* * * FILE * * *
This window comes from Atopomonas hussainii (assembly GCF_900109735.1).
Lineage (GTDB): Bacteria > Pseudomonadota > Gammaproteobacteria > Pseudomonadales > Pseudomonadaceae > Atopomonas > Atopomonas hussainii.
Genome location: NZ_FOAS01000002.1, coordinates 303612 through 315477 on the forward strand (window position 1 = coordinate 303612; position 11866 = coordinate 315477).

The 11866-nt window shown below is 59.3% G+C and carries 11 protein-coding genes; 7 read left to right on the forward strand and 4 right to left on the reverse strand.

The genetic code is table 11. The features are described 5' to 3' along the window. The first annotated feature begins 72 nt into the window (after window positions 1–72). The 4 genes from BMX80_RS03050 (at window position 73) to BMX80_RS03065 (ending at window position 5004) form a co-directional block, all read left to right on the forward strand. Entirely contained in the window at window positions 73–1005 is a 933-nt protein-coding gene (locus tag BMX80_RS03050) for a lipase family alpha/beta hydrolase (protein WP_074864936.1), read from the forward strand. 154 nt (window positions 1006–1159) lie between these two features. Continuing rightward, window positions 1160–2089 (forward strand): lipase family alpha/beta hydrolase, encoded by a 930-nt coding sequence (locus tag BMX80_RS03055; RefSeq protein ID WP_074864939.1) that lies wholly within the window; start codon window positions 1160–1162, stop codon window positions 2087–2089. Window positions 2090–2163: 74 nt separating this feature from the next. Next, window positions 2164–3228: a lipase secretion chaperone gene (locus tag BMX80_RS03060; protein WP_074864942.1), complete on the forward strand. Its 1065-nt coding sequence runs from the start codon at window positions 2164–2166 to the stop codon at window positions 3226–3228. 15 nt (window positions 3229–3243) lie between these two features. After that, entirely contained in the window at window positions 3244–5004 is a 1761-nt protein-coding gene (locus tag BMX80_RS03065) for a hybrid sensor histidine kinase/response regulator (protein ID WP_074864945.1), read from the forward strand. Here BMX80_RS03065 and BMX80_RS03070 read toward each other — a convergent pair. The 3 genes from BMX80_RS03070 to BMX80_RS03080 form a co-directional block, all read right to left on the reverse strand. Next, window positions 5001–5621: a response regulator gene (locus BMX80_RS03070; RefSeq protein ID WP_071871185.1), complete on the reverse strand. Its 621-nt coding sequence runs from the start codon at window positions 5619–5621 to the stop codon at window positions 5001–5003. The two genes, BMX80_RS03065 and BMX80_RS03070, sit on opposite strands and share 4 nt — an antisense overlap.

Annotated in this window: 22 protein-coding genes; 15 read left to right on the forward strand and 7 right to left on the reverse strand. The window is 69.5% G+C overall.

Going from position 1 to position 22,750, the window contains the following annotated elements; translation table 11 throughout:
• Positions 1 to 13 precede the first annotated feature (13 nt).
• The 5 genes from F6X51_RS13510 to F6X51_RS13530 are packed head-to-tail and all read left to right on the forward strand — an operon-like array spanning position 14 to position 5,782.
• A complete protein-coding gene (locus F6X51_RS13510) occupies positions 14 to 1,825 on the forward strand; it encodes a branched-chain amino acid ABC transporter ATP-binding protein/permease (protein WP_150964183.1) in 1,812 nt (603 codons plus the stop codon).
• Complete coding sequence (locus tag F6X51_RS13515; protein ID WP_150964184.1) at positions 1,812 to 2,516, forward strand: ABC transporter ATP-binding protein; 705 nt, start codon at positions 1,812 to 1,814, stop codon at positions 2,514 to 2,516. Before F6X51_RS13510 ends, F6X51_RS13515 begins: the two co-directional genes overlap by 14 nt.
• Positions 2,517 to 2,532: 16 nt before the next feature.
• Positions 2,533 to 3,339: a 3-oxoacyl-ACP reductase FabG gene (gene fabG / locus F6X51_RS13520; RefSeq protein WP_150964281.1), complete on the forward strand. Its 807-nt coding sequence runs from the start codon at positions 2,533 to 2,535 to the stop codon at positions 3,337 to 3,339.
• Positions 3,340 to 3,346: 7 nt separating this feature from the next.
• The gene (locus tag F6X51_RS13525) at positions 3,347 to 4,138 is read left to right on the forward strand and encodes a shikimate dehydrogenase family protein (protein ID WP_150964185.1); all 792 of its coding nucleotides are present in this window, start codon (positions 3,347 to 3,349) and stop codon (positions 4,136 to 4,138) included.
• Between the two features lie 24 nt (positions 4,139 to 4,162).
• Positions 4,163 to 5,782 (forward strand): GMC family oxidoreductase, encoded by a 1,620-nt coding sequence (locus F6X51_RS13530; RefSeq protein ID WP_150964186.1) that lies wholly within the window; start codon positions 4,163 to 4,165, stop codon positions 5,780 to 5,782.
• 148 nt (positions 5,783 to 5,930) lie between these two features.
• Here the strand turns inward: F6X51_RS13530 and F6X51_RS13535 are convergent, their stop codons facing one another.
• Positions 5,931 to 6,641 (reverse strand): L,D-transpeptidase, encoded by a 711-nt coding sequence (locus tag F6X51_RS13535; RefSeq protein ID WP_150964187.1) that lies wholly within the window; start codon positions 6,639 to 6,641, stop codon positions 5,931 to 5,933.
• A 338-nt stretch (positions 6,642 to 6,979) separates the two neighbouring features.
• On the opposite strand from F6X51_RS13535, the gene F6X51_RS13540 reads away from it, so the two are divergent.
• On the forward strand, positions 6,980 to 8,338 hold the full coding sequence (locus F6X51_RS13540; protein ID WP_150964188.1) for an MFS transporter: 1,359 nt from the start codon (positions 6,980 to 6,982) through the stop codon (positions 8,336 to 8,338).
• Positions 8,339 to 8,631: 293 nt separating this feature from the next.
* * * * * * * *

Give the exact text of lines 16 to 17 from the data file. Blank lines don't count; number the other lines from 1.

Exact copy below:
• Between the two features lie 24 nt (positions 4,139 to 4,162).
• Positions 4,163 to 5,782 (forward strand): GMC family oxidoreductase, encoded by a 1,620-nt coding sequence (locus F6X51_RS13530; RefSeq protein ID WP_150964186.1) that lies wholly within the window; start codon positions 4,163 to 4,165, stop codon positions 5,780 to 5,782.